Our View: Allison takes over a successful district with room to improve further




With Sam Allison's hire as superintendent Monday night, the Lowndes County School Board went for an in-house candidate with 15 years of administrative experience in the district.


The New Hope native came home in 2004 as assistant principal at New Hope Middle School and was promoted to the principal role there two years later. He previously ran against outgoing superintendent Lynn Wright for the top leadership position in the district. In the time since, Allison's leadership is credited, in part, for pulling the school's state accountability rating from C to B. That annual letter grade system primarily considers student performance on state benchmark exams.


But on Jan. 1, Allison will move from leading a B school to an overall A district, a rating the board and public doubtless expect the district to maintain. He will also oversee district finances that are trying to recover from consecutive years of declining operating balances, mainly due to millions of dollars in building projects across the district that weren't supported by tax increases.



His leadership will span three very distinct communities -- Caledonia, New Hope and West Lowndes -- all of which have great pride in their identity.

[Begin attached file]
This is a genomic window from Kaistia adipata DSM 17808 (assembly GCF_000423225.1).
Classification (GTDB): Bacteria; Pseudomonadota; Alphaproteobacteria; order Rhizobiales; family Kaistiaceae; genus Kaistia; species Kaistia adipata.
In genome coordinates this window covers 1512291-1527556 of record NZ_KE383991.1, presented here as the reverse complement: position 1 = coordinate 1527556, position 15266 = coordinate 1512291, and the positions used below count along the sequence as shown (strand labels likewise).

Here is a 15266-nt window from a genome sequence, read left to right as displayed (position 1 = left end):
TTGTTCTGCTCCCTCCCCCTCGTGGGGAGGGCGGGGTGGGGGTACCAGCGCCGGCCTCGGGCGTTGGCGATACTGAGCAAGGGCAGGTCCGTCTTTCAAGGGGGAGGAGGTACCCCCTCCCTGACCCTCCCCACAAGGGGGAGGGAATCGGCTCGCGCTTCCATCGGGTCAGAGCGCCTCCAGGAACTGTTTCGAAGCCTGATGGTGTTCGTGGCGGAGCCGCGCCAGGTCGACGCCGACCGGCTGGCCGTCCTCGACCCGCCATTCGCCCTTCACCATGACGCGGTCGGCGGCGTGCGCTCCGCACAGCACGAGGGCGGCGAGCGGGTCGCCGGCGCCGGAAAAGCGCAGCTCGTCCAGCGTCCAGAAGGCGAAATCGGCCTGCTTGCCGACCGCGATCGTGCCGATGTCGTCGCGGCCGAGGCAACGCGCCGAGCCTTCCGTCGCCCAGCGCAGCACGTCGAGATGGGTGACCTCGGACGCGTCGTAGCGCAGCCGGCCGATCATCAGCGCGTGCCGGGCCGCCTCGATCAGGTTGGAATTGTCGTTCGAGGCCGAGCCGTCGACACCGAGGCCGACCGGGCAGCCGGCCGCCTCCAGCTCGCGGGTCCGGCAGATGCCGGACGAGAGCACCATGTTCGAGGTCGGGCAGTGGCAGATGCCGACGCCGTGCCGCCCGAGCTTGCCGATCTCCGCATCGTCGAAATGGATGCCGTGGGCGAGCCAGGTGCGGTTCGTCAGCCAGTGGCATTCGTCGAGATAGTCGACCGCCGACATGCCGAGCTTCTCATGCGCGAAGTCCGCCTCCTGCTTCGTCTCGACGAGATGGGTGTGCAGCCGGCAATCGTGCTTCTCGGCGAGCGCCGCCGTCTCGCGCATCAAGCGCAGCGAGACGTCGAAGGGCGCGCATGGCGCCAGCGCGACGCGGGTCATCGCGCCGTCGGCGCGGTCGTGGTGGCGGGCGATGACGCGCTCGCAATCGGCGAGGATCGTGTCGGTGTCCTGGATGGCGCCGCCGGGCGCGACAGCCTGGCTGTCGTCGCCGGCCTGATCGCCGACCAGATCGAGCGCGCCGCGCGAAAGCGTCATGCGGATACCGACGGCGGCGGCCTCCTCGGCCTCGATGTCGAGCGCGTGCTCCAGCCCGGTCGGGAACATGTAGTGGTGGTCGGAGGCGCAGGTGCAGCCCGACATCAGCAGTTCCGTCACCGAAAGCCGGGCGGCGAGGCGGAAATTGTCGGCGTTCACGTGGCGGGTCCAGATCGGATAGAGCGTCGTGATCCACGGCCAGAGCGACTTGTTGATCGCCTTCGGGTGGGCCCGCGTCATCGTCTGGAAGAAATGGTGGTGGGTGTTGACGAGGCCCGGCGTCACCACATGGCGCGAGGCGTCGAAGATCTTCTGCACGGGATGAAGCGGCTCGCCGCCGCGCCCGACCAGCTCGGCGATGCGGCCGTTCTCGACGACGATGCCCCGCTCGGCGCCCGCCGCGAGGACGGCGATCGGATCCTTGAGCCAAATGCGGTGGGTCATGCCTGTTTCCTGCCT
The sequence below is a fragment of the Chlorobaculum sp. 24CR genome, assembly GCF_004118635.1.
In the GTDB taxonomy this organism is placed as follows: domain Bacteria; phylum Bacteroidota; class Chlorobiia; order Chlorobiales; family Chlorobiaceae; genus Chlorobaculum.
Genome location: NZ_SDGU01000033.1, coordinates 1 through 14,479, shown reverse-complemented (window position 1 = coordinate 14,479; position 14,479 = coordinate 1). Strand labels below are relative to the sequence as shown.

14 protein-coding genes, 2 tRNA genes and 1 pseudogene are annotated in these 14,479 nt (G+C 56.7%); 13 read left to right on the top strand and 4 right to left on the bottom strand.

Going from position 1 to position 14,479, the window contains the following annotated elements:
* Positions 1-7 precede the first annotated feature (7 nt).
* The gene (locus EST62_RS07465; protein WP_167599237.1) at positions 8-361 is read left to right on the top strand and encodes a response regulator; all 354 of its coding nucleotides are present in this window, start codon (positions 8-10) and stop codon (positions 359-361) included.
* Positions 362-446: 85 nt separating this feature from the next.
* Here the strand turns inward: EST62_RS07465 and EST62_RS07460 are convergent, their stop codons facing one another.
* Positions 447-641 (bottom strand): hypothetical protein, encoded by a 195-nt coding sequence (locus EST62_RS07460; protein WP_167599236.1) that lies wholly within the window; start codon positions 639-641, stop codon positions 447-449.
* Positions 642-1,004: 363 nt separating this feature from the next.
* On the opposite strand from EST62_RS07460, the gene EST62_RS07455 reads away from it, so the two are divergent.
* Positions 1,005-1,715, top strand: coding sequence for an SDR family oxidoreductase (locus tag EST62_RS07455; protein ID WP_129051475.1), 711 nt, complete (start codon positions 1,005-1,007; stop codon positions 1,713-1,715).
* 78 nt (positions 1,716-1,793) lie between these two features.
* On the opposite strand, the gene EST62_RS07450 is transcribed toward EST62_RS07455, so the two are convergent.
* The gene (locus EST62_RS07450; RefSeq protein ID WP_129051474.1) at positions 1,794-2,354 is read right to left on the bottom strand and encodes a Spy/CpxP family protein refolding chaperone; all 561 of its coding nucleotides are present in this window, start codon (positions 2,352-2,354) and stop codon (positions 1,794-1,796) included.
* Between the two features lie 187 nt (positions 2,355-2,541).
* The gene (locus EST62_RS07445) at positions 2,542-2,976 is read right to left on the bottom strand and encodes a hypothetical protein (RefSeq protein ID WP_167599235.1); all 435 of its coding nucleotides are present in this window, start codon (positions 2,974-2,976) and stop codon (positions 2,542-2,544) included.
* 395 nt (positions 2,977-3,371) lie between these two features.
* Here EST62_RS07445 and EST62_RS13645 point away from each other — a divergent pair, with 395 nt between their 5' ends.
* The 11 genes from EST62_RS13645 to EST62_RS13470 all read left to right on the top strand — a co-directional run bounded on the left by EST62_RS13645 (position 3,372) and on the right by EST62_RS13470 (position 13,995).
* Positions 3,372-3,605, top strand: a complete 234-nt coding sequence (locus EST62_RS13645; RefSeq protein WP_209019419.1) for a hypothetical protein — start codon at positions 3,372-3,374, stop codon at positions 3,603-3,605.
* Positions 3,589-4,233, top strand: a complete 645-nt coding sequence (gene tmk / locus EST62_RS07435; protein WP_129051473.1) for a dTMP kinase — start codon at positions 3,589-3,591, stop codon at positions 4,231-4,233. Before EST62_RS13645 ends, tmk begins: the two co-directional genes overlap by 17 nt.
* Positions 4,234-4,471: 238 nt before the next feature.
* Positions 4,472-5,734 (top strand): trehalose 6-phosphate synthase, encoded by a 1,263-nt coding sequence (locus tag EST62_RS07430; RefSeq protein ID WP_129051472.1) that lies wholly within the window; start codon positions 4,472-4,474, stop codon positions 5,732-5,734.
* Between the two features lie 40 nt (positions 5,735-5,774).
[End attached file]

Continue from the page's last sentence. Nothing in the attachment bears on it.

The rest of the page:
This job will have its challenges, but Allison has shown himself to be a dedicated educator who cares for the district.


The process to hire a superintendent -- the district's first board-appointed head -- has been a long one, and it's often been wracked with high emotion, especially from supporters of Wright. Additionally, this paper multiple times questioned the process used to select a new leader. Don't mistake our criticism of the process as criticism of the hire. We have confidence in Allison's abilities and encourage the school board members, staff and vested members of the public to support him.


If the district is to continue to grow and improve, parents, teachers and other stakeholders must see their way clear to prioritize the students over politics.


One of Wright's strengths was that he always made himself available to the public and to the media. We encourage Allison to continue that openness. This is a service position in a public school district, after all, and sustained public support will depend on providing patrons reasonable access.


We wish Allison well and congratulate him for his new opportunity. May the district continue to thrive under his leadership.




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